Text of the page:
- Imam Ahmed narrated in his Musnad that the Prophet (peace be upon him) supplicated Allah saying, “Oh Allah, give him blessings in the sales transactions (he carries out) with his hand(s).” Urwah said, “Truly, I saw myself (i.e. I was) staying at Kanasah in Kufa (a place in Kufa), gaining profit of forty thousand before returning to my family.”

- An authentic hadith relates that Az-Zubair ibn Al-Uwwam bought forest-land which was in the highest part of Madina for one hundred and seventy thousand. Later, Ibn Abdullah ibn Az-Zubair sold it for a million; that is, he sold it for much more than the price his father bought it for.

General regulations concerning profit:

- Avoid mixing the profit with any type of prohibited actions, like cheating, not being straight forward, monopolizing goods, exploiting the buyer’s ignorance about the product etc. or exploiting the difficult circumstances he is experiencing or his need by increasing the price of the goods, and similar unfair practices.

- The general principle in setting the profit is leniency, easiness and being satisfied with a small amount of profit, thereby being similar to the ways of the righteous predecessors and the spirit of the Islamic legislation. Who is satisfied with a small amount of profit, there will be blessings in his efforts. Ali (my Allah be pleased with him) used to go around the markets in Kufa holding something to hit people with and saying, “Merchant traders, act properly to be far from sinning. Do not refuse to accept a small amount of profit waiting for a larger amount which you may never receive” (related in Labourers’ Treasures: 29451).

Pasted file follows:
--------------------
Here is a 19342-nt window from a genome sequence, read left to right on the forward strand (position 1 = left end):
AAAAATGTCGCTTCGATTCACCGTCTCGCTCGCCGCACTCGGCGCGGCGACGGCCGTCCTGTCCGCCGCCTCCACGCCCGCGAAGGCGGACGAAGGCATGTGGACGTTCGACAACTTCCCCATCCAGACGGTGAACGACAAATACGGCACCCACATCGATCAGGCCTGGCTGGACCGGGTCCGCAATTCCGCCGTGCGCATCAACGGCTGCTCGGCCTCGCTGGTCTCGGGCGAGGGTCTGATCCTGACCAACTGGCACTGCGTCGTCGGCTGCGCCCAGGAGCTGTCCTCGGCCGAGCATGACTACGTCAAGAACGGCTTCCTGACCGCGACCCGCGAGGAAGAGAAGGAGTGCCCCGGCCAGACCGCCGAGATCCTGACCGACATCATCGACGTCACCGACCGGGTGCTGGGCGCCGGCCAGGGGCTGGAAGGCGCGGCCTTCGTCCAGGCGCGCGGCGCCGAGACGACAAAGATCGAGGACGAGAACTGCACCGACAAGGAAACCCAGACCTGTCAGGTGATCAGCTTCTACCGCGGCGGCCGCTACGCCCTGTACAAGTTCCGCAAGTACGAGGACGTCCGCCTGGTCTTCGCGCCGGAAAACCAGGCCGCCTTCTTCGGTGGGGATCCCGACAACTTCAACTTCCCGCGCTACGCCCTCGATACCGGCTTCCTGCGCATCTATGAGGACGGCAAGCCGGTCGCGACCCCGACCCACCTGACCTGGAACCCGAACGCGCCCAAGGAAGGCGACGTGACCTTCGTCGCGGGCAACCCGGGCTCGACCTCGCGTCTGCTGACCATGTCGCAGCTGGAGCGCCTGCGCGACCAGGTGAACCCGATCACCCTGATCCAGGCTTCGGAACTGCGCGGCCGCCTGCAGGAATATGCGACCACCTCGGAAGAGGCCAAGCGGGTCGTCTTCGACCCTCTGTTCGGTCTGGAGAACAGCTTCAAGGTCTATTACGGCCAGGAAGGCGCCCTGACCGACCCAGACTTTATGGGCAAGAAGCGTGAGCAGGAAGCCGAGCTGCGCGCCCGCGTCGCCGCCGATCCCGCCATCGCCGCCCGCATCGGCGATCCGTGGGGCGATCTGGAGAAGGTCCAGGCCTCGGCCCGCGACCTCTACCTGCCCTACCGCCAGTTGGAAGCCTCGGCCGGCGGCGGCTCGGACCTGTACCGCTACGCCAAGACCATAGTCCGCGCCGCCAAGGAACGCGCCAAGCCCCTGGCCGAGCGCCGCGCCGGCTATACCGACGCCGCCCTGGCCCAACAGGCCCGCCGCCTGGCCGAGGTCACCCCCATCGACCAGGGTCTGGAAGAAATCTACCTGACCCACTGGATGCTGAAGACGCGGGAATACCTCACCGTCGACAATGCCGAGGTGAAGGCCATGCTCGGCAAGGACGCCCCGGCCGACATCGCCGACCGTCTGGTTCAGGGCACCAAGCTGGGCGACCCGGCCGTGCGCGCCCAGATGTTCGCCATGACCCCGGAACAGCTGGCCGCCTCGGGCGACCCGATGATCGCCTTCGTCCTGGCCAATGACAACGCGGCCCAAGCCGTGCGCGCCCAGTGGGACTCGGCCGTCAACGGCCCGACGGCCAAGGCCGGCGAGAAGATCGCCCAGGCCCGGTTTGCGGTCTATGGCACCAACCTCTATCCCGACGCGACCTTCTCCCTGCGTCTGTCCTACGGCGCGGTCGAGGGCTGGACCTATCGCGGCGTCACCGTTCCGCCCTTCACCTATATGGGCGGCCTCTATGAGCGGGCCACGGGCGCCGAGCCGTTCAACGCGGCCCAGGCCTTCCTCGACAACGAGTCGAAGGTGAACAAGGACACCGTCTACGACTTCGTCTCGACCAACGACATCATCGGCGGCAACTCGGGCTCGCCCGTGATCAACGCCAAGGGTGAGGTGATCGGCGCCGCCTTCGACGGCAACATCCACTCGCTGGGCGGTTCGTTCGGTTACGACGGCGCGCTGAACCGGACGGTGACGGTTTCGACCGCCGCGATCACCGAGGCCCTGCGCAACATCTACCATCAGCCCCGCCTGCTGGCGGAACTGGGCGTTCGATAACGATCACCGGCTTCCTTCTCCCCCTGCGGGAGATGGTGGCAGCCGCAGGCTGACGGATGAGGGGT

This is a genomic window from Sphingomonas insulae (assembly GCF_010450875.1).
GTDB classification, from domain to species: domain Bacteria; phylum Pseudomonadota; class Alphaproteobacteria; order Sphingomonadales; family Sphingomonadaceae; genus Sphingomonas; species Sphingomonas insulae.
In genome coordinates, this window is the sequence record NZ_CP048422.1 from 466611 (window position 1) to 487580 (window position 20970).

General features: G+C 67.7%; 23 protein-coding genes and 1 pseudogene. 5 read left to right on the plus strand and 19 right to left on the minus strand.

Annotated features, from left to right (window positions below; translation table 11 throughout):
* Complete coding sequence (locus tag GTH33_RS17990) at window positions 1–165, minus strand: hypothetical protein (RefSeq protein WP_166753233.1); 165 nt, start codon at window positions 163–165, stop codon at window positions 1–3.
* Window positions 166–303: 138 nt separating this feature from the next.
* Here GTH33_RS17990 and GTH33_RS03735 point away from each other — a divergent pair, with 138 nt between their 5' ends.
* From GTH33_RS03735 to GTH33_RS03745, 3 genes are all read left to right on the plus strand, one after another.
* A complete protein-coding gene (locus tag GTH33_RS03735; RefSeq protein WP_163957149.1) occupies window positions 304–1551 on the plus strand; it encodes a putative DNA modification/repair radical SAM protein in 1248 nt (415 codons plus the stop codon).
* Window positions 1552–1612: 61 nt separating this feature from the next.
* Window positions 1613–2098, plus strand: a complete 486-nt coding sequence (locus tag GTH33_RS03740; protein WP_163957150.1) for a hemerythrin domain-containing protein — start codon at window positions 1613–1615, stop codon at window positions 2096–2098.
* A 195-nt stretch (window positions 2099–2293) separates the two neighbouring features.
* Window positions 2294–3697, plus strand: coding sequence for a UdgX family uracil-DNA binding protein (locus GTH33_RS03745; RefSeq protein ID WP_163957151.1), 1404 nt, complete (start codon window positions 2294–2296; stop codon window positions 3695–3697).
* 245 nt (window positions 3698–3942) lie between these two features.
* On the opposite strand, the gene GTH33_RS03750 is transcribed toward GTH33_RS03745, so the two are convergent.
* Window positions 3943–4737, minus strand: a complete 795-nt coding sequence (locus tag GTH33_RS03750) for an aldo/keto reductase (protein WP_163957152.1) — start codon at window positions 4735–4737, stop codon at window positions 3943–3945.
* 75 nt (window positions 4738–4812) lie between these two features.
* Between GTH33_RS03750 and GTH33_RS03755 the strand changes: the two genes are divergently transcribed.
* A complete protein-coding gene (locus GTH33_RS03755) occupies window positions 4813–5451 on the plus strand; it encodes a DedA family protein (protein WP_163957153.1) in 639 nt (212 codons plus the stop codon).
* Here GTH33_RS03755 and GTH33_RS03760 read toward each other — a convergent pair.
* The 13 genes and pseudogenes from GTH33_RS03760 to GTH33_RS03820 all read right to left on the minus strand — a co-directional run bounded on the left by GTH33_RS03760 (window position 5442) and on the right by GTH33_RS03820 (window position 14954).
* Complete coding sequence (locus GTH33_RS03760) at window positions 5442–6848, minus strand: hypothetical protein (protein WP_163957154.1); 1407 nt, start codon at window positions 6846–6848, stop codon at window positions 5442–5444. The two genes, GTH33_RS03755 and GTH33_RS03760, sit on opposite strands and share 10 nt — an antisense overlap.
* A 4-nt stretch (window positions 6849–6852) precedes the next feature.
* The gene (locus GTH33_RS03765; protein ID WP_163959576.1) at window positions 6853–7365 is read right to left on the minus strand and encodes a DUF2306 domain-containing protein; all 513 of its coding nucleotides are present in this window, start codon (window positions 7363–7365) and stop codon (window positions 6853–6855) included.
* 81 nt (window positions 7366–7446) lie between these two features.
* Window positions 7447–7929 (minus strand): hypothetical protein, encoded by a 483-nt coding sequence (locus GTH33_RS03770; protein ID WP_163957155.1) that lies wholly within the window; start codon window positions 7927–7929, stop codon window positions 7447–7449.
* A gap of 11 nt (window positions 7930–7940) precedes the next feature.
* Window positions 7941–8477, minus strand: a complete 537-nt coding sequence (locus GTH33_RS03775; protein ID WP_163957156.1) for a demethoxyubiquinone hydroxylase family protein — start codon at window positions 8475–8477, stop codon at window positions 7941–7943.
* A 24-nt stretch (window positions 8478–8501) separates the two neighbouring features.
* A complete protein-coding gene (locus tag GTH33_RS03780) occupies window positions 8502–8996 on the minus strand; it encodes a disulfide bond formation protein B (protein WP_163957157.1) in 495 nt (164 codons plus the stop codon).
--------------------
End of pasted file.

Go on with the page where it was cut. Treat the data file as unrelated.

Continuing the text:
- The trader has a right to set what profit he wants within the limits of the general rules of the Islamic legislation.

- This does not prohibit the ruler from setting a price for any goods for the trader and obliging him to take only a certain percentage in profit whenever the need arises and the situation calls for this pricing.

The decisions of the Islamic Jurisprudence Council concerning the profits of traders which were drawn up in the fifth session of the conference in Kuwait from 1 - 6 Jamada Al-Oula, 1409 A.H. (10 – 15 December, 1988), decision number: (5/8) 46, states:

First: The basic principle which the religious texts and rules in the Islamic legislation lay down is that the people are allowed to freely sell, buyer and dispose of their wealth and money as they like within the limits of the Islamic legislation and its regulations, according to the orders in Allah’s Saying, “O Believers! Do not devour one another's possessions wrongfully; rather than that, let there be trading by mutual consent(Surah Al-Nisa’: 29).

Second: No percentage of profit has been set which has to be observed by traders in their transactions. On the contrary, this matter is left to be decided according to the conditions of trade in general and also the conditions of the trader and the goods, taking into consideration what is required of Islamic manners that entail gentleness, satisfaction, leniency and ease.

Third: Islamic texts agree on the obligation of making dealings free from anything or an action which is prohibited, like cheating, deceit, not being straight forward, fraud, lying about the profit, and monopolization which results in harming both the general public as well as specific individuals

Fourth: The ruler does not interfere in setting prices unless there is a clear flaw in the market rising from unusual factors. At such a time, the ruler may intervene using any possible just means to eliminate such unusual factors and the reasons for the flaws, high prices and unfair over-pricing.